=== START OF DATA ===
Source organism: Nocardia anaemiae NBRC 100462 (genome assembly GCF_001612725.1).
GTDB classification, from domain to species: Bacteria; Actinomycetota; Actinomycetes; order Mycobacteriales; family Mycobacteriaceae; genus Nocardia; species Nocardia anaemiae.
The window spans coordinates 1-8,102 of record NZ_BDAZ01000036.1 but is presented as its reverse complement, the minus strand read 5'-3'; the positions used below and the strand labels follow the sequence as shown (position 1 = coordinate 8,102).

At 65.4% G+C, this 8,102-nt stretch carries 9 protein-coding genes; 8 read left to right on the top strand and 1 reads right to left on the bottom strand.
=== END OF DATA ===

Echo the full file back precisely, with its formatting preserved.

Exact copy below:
Source organism: Nocardia anaemiae NBRC 100462 (genome assembly GCF_001612725.1).
GTDB classification, from domain to species: Bacteria; Actinomycetota; Actinomycetes; order Mycobacteriales; family Mycobacteriaceae; genus Nocardia; species Nocardia anaemiae.
The window spans coordinates 1-8,102 of record NZ_BDAZ01000036.1 but is presented as its reverse complement, the minus strand read 5'-3'; the positions used below and the strand labels follow the sequence as shown (position 1 = coordinate 8,102).

At 65.4% G+C, this 8,102-nt stretch carries 9 protein-coding genes; 8 read left to right on the top strand and 1 reads right to left on the bottom strand.